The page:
When You’re In Charge, Power (And Testosterone) Corrupt–No Matter How Honest You Are

Total authority is a slope so slippery, it’s almost impossible not to slide down it.

When You’re In Charge, Power (And Testosterone) Corrupt–No Matter How Honest You Are
[Top photo: Anja Hild/Getty Images]

Britain’s Lord Acton famously said: “Power corrupts and absolute power corrupts absolutely.”


Now a team of researchers in Switzerland has completed an experiment that demonstrates the intoxicating effects of power, even for leaders who initially start out being honest. And–pay attention all men in charge, everywhere–they also showed that higher testosterone levels amplified a leader’s willingness to make corrupt decisions.

It’s not easy to answer the question of why sometimes leaders make decisions to benefit themselves and not the greater public good, though researchers have tried. One problem is that it’s hard to say whether power causes a person to become corrupt or whether naturally corrupt people are more attracted to positions of power.

The team, from the University of Laussane, designed a series of experiments to disentangle these ideas. They employed a variation of the famous dictator’s game, which is often used in social psychology experiments. They first put a random group of subjects in charge of a pot of money, and gave them the choice of how to distribute the funds among themselves and their anonymous “followers.” They were given a few options: a default choice for how to divide up the pot with a small benefit to the leader, a “pro-social” choice that distributed funds evenly, and an “anti-social” choice that allocated the leader a much greater share. Some were also given a “very anti-social” choice.

The catch was that the more a leader took for himself, the more the pot “leaked” money; a leader who took the same share as his subjects maximized the overall amount of money available. “We…made it inefficient for the leader to profit,” says study author and professor of organizational behavior John Antonakis, in a video explaining the experiment.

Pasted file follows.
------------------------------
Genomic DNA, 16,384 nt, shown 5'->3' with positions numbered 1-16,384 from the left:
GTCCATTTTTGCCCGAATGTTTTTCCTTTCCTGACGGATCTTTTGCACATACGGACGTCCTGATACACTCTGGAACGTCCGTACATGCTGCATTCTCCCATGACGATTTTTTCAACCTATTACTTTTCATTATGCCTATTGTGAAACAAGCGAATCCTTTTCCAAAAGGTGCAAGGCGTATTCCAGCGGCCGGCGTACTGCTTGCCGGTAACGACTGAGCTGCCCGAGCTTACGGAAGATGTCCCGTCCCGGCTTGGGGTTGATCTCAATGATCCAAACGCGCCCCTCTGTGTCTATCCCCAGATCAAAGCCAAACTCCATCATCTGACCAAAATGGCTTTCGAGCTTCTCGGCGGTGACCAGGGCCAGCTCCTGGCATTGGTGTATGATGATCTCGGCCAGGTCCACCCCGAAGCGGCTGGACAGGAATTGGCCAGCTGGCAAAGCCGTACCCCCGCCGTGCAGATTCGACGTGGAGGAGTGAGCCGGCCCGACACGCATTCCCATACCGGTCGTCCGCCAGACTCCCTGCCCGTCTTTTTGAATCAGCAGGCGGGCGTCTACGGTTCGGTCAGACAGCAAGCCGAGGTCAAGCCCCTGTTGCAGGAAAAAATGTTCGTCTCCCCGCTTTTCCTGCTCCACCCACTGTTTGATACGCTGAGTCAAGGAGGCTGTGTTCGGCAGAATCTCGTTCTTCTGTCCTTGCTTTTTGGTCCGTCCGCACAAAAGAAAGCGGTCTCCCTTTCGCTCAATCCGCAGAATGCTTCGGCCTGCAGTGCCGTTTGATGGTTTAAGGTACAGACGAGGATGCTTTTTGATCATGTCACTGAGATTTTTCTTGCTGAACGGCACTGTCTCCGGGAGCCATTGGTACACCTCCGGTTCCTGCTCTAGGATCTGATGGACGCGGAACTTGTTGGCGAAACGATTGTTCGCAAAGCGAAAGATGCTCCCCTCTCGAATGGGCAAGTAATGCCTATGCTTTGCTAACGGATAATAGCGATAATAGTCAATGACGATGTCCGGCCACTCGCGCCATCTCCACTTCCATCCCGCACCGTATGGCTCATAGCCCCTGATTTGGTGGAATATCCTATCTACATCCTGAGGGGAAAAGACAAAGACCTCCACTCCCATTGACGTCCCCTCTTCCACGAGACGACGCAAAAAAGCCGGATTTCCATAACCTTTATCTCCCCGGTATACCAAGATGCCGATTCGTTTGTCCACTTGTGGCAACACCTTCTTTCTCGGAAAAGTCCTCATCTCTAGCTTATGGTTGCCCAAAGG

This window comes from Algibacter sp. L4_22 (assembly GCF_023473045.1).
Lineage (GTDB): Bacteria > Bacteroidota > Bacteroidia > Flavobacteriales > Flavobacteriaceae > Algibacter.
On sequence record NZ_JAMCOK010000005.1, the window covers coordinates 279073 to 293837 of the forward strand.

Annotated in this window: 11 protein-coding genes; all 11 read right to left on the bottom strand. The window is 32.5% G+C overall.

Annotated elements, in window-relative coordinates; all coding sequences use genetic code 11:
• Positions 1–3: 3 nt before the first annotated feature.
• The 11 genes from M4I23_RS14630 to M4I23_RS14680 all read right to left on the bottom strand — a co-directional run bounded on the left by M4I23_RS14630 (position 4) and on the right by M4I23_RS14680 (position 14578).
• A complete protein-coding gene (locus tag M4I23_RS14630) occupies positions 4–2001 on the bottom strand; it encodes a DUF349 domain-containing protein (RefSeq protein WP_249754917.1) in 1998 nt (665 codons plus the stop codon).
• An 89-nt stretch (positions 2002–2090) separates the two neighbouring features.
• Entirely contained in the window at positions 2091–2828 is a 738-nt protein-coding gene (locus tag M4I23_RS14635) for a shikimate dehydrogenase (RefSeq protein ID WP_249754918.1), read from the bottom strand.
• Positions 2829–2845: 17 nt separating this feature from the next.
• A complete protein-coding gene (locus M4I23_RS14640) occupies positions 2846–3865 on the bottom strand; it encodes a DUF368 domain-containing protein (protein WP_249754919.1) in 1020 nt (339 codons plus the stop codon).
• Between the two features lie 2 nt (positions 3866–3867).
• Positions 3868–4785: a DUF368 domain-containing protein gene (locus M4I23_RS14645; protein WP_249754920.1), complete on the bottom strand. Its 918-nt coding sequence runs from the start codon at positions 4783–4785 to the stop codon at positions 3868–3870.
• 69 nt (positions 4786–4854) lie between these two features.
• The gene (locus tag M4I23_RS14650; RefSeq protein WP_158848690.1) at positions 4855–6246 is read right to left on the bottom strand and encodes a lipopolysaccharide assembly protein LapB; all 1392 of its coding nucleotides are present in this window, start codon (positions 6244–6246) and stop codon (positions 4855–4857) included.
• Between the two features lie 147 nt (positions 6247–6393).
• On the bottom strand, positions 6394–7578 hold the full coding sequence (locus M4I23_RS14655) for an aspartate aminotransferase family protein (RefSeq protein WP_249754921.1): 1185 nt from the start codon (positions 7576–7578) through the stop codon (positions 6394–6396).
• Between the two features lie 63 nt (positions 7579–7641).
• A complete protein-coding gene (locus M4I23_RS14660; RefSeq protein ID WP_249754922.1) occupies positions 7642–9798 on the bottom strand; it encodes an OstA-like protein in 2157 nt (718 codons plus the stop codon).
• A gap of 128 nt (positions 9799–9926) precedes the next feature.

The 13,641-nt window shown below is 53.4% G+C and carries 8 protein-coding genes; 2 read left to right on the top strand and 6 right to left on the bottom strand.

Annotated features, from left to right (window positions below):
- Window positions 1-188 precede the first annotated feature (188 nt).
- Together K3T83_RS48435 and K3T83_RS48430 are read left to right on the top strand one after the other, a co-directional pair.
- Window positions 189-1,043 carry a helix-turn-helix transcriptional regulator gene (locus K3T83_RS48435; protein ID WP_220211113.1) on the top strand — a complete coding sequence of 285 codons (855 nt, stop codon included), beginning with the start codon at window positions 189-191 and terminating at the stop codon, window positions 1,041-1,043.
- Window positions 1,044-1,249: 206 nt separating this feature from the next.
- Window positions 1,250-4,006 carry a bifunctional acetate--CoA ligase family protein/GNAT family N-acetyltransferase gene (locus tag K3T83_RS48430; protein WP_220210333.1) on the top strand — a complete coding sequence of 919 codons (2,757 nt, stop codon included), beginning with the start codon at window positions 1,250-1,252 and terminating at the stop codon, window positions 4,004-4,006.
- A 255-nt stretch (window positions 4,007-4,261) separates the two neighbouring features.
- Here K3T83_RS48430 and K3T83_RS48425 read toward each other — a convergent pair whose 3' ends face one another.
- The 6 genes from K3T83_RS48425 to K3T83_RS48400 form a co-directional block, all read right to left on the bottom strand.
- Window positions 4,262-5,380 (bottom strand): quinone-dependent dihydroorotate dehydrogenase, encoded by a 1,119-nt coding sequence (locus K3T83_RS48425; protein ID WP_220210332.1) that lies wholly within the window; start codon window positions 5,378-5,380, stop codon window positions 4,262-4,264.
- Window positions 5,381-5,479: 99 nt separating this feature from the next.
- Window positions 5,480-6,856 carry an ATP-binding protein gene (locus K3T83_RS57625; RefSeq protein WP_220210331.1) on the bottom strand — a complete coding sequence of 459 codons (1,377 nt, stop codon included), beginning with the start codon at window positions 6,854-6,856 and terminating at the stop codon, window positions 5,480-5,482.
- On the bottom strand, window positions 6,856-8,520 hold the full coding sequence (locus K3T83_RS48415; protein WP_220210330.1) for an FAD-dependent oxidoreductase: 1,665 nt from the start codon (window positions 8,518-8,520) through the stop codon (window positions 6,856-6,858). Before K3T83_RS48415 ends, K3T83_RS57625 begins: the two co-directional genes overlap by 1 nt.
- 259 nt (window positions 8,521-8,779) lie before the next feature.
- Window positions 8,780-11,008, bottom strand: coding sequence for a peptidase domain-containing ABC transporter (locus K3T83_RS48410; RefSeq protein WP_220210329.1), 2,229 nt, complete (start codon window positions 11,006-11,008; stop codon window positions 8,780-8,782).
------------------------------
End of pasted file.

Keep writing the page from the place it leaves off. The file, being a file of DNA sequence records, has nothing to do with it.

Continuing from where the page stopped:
To Antonakis, the results were clear: “Power corrupts. When given more followers or more choices, leaders were more likely to take an anti-social decision,” he says. In the most extreme example, where each “leader” had three followers and four choices for dividing up funds (pro-social, default, anti-social, and very anti-social), 80 percent of decisions went for either the anti-social or very anti-social allocation.

“Power acts like some sort of drug that blocks leaders from feeling guilty when they take an anti-social decision,” says Antonakis, who reported the findings with his collaborators in the journal, The Leadership Quarterly and created the video shown above.


A second part of the experiment looked at how individual personality and physiological differences affected measured levels of corruption. The researchers measured participants’ level of honesty and selfishness weeks before they played the dictator game and also measured their testosterone levels. In a survey beforehand, only 3% of participants thought leaders should make anti-social decisions, and 81 percent said leaders should just take the default choice.

The subjects then played the same game as the first group, but this time, they played it many times, making 15 decisions in total. “We surmised that there would be some sort of slippery slope effect with time,” says Antonakis. They were right. Just 19% of the “high-power” leaders–those who had the greatest number of followers and decision-making power–remained true to their word and never took an anti-social choice. And although those who scored high on a test for honesty were initially less corrupt, over time they slowly became more corrupt, the study found. A leader’s levels of testosterone also correlated with their willingness to make the selfish choice.

The experiment worked because there were real stakes. Some leaders walked out of the room with more money than others (about $100). To the authors, the results suggest that both the situation and the person predict corruption. But the lesson in all of this to them? We can’t necessarily trust leaders–even those who initially seem good–to keep their own authority in check. Rather, governance and checks-and-balances are needed that remove the unchecked power of the individual and the likelihood of corruption.

Says Antonakis: “Organizations should limit how much leaders can drink from the seductive chalice of power.”

About the author

Jessica Leber is a staff editor and writer for Fast Company's Co.Exist. Previously, she was a business reporter for MIT’s Technology Review and an environmental reporter at ClimateWire.